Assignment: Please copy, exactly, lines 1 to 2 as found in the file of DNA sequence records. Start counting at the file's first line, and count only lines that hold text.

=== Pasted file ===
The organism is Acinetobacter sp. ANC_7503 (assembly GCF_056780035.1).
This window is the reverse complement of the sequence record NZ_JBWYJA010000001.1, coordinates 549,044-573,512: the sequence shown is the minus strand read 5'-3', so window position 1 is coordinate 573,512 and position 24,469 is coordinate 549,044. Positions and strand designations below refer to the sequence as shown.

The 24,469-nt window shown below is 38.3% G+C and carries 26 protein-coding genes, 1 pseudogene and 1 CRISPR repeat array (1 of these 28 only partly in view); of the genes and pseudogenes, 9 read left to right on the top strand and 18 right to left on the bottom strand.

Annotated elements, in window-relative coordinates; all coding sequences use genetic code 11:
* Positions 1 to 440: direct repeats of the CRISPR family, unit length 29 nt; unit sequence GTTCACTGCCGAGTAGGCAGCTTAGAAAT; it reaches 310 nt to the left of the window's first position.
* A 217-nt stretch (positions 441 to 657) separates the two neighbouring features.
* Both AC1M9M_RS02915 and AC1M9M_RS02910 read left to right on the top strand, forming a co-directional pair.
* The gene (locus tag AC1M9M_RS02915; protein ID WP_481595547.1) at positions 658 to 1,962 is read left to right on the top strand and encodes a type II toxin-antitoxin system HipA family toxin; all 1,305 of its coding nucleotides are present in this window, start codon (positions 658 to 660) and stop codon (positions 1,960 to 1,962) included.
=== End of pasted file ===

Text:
The organism is Acinetobacter sp. ANC_7503 (assembly GCF_056780035.1).
This window is the reverse complement of the sequence record NZ_JBWYJA010000001.1, coordinates 549,044-573,512: the sequence shown is the minus strand read 5'-3', so window position 1 is coordinate 573,512 and position 24,469 is coordinate 549,044. Positions and strand designations below refer to the sequence as shown.